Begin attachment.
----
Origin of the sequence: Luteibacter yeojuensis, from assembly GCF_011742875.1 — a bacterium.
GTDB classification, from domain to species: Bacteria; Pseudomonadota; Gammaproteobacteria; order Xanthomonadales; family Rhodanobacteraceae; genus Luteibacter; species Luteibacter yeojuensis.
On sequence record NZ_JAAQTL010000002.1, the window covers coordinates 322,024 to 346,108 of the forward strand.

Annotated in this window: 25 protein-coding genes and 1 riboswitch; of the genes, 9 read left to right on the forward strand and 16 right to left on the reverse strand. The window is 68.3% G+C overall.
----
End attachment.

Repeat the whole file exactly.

Origin of the sequence: Luteibacter yeojuensis, from assembly GCF_011742875.1 — a bacterium.
GTDB classification, from domain to species: Bacteria; Pseudomonadota; Gammaproteobacteria; order Xanthomonadales; family Rhodanobacteraceae; genus Luteibacter; species Luteibacter yeojuensis.
On sequence record NZ_JAAQTL010000002.1, the window covers coordinates 322,024 to 346,108 of the forward strand.

Annotated in this window: 25 protein-coding genes and 1 riboswitch; of the genes, 9 read left to right on the forward strand and 16 right to left on the reverse strand. The window is 68.3% G+C overall.